Europe and USA racing for the lead in smart grid technology

China and the EU/Germany to work closer together ? DKE wants to harmonize standards in this sector

China - one of the world's largest consumers of energy - has big plans for the future: It wants to drastically reduce its CO2 emissions by up to 40 % by 2020. The Chinese government is therefore increasing its support of the development of renewable energies and the smart grid. An extensive grid is to be completed in a series of three stages by 2020, putting China at the head of this sector. This was announced by Baoquan Shi, Vice Administrator of the Standardization Administration of the People's Republic of China (SAC) during  the first Sino-EU Smart Grid Technology and Standardization Forum held in Bejing at the end of May 2010. The aim of the Forum was to promote cooperation between the EU/Germany and China and to harmonize standards in the smart grid sector. Attended by around 400 participants from China and Europe, the Forum was organized by EuropeElectro, the DKE German Commission for Electrical, Electronic & Information Technologies of DIN and VDE, and the German Electrical and Electronic Manufacturers' Association (ZVEI), among others, with the support of the SAC.

Although smart grid technology has been new territory for China up until now, this export nation now needs a reliably functioning electricity grid. With its ambitions of becoming one of the biggest energy producers in the world, the largest Asian country presents an enormous economic potential for German industry. "However, this is only so if we can come to agreement with China on the architecture and standardization of the smart grid early on", stressed Roland Bent, CEO of Marketing and Development at PHOENIX CONTACT. Taking aspects of standardization into account at an early stage of the research process and when implementing new technologies will give Germany a competitive advantage. "What we need are uniform international standards describing the exchange of information in grid automation, industrial automation and home automation", said Bernhard Thies, speaker for the DKE management.

Because smart grid technology is developing so rapidly, quick action is needed, for the Americans also view China as a future market and have already taking the first steps towards joint efforts in standardization. "We are in competition with the USA in terms of smart grid standardization concepts and definitions. China thinks in terms of months, not years. It is therefore crucial that we quickly implement the results of German standards work", said DKE Managing Director Thies. To harmonize the ICT sector with the energy sector, all actors need to refer to existing standards. There are already numerous internationally accepted IEC standards concerning power supply, and industrial and building automation. Lin Xianyu, head of the smart grid department of the State Grid Corporation of China, explained that China would prefer to build upon already existing standards, and is reviewing NIST Standards (published by the US National Institute of Standards and Technology) as well as international IEC standards (published by the International Electrotechnical Commission) for adaptability. China places great value on cooperation with Europe, particularly with Germany.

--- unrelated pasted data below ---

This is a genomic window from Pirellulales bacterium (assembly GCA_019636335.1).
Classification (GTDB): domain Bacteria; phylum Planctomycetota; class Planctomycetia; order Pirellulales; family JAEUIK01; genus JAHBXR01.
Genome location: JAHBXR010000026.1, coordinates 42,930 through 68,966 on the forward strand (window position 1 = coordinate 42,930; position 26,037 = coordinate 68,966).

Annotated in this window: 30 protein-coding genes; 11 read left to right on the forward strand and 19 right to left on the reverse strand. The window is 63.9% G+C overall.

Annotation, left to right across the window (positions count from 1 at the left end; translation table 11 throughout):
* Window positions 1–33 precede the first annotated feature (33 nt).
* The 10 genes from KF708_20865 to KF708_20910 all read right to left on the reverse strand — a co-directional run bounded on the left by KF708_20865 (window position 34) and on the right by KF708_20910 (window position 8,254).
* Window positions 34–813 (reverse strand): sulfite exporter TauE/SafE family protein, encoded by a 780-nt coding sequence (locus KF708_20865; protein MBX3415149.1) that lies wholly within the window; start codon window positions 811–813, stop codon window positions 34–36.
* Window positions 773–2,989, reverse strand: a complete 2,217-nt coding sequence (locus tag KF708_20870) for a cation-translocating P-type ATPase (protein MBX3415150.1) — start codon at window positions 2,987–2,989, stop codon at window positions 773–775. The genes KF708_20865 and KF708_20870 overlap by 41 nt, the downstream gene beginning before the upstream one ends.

Because varying regional standards constrain the global market, standards are as important as patents. Germany's leading position and the success of its technology products in global markets – particularly in the energy sector – are the results of an offensive standardization strategy. The international harmonization of standards is important for the European standards organizations, and especially the DKE in Germany. About 90 % of all electrotechnical European Standards have already been harmonized at international level, and the Europeans and Germany have a correspondingly great influence in the IEC. The Asian countries have also recognized the significance of standardization. China in particular is making an effort to gain influence in standards-setting, thus strengthening its innovative strength. In view of this, Thies is asking German companies to participate in European and international standardization to an even greater extent.